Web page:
Darkness was approaching, the snow falling hard and it was time to set up camp. We tamped down the snow on a flat section under the wall and hunkered down. The wet snow required constant tightening of the guy lines and shaking off, but inside the tent we were warm and cozy.

The next morning was magic. Cold magic, but magic nonetheless. The fog lifted some, revealing the Chinese Wall in all its splendor, with the fog just kissing the top of the cliff wall. The world below was white, as about eight inches of fresh powder blanketed the land. Our core, wrapped in our $25 fleeces and a host of other layers was warm, and the plastic bags between our socks and shoes did an adequate job keeping the feet from freezing. Ahead on the trail, animal tracks jutted off in all directions. The world tells a story with a fresh snow.

It’s rare when place and time converge to create such perfection. If I’d custom ordered up the conditions I’d wanted to see the Bob Marshall in, this would have been it. Deep fall, moving into winter. Cold. The first snow of the year. Mystical and beautiful. Hikers a few days ahead had to endure this section in smoke. We were luckier. Sometimes being patient pays off.

After traversing along the base of the wall, breaking trail through the powder, we had to descend off the ridge thanks to a fire reroute. The reroute took us into a new Wilderness area that most CDT hikers don’t get to visit, the Great Bear Wilderness. But not before a chilling descent. That snow up high fell as ice and sleet on the trees, bending them directly across the trail. As we passed through, we got an icy car wash, soaking our gear and freezing us to the core.

The sun emerged and soon we were sitting back, drying our gear and enjoying lunch in a beautiful old growth forest. The rest of the day wandered through magnificent river valleys and forests in the northern Bob. Yellow leaves dropped from trees and the rich smells of decomposing leaves permeated the air. We camped that night under the stars in deep forest, the sound of elk bugling and wolves howling serenading us to sleep.

The next day brought us up and over Gunsight Pass, a 2,500 foot climb through a recent burn near a mountain that literally had a notch in a cliff wall. It was something out of a novel – a lonely mountain in the northern Montana Rockies that looks like a hideout for cowboys or banditos. And then, past serene creeks that carved through moss covered ground, and down into an old, deep, peaceful feeling forest. If the Bob Marshall is the land of mystery, the Great Bear Wilderness is a step beyond, an Avatar-like dreamscape that captures the soul.

As the the light waned, bear tracks. A horse rider had crossed the opposite direction no more than ten minutes earlier, and these large bear tracks were on top of those. A grizzly bear, heading the same way we were. We suddenly started raising a ruckus, singing bad pop songs and telling the bear in no uncertain terms that we meant no harm. The tracks continued on to the Flathead River,  requiring an icy ford at the end of the day.


Across the river the bear tracks disappeared, and we emerged at the Schaefer Work Station, a wilderness airport and a USFS ranger cabin. It was dark now, so we poked our head into the cabin, aglow and overwhelmingly warm from a hot fire in the woodstove. A group of rangers inside informed us there was camping nearby, and a gentleman walked the 300 yards with us to the campsite. He lives in Eureka, Montana, along the Pacific Northwest Trail, and after talking with him about it…well, we have another adventure to embark on! This country speaks to us…we will be back. That evening Himal and Chosen staggered into camp. They told of epic tales of avoiding fire and freezing. They did not have the $25 fleeces, and Himal only had shorts, not ideal for temperatures in the teens and 20’s. Himal is a minimalist though, and I suspect it’s as much his identity as being good in cold and snow is ours.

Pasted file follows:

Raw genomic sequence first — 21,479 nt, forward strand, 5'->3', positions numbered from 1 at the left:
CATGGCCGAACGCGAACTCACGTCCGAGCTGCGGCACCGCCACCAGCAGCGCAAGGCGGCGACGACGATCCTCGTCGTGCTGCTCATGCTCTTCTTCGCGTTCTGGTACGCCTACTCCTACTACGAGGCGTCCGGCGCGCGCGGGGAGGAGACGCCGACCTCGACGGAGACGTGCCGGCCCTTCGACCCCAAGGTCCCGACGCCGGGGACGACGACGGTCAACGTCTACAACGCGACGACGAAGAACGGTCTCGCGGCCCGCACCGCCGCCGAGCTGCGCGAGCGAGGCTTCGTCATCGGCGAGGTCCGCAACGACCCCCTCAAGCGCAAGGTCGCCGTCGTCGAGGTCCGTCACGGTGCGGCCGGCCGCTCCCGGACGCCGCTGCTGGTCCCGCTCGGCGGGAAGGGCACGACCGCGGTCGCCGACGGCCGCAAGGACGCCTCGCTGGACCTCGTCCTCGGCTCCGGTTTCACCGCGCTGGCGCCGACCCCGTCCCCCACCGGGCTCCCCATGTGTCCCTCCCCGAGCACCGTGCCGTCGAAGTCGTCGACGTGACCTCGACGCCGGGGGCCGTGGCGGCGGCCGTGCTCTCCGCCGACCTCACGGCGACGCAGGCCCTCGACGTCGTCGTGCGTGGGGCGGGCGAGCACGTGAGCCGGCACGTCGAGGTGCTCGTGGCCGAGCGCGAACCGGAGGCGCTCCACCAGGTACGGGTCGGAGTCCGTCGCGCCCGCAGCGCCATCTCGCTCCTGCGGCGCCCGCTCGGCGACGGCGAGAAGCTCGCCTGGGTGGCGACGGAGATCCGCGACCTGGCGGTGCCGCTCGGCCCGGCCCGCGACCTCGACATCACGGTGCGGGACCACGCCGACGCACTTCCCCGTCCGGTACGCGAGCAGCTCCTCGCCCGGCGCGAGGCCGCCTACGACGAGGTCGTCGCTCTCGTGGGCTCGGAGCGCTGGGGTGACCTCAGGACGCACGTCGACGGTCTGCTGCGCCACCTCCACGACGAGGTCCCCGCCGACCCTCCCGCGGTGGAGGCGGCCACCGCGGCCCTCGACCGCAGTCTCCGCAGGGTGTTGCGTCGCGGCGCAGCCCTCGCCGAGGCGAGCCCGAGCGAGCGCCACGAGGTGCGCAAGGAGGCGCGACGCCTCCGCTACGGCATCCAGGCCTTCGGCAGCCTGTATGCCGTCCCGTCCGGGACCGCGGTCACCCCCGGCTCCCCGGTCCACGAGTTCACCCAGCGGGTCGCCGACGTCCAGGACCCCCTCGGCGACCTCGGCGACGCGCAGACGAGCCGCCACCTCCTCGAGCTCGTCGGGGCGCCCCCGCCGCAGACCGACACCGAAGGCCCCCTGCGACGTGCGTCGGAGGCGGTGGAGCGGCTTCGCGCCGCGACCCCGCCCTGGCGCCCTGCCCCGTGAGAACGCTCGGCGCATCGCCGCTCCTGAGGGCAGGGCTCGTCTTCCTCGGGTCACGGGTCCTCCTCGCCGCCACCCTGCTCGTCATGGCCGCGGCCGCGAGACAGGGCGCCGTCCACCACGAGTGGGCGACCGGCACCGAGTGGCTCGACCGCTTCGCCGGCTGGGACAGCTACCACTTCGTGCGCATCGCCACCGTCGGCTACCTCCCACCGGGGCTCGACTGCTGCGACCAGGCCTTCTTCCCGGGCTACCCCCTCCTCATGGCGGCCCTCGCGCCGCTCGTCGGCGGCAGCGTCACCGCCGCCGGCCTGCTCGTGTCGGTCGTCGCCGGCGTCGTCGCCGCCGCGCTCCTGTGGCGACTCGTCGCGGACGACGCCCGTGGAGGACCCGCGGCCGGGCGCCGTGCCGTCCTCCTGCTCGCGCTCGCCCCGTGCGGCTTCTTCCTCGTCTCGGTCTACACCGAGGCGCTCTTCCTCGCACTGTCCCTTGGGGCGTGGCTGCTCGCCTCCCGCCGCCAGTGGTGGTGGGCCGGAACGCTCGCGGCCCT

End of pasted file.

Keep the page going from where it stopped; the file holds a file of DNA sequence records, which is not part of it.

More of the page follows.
The next morning was smooth travel along river beds in perfect fall weather, flurries and rain mixed with sun. Somewhere on this section one of those moments hit me: perfect happiness. Not because we are finishing – in a sense I dread that – but because I was in the perfect place, with the perfect partner, moving exactly how we wanted. No bosses, no traffic, no stress other than those things that are real: water, food, warmth, movement. The way life should be.


The rain began to beat down hard. We put on every layer. The trail dumped out onto a dirt road heading north towards Glacier National Park. It was too cold to stop. We moved in the cocoon of rain, pitter patter on the hood, breath exploding in front of us. We crossed another mountain pass and soon hit Highway 2.

We turned right, avoiding the spray of 18 wheelers, rounded a corner, and saw it: the southern border of Glacier National Park. Grey mountains erupted from the valley, and snow capped peaks that were sheer, unlike anything we have seen. Our destination for the past five and half months, right there in front of us. It was a joyous, emotional moment, a hug and a few tears shared. We made it to Marias Pass and camped on the side of the road, an icy wind blowing down from the glaciers above.The next morning, it was back on trail for a 15 miles walk on the CDT to the town of East Glacier. We’ve been laying low for 36 hours as a storm rages in the mountains. This will not be an easy finale. The mountains have about a foot of snow on them and there are still 100 miles to go. But the route is open, the fires doused. For a snow-loving, mountain couple, we woudn’t want it any other way. I am giddy with excitement – we are going to Canada and we get to cross some of the best mountains in the world to get there to finish up this 3,000 mile thru hike on the Continental Divide Trail.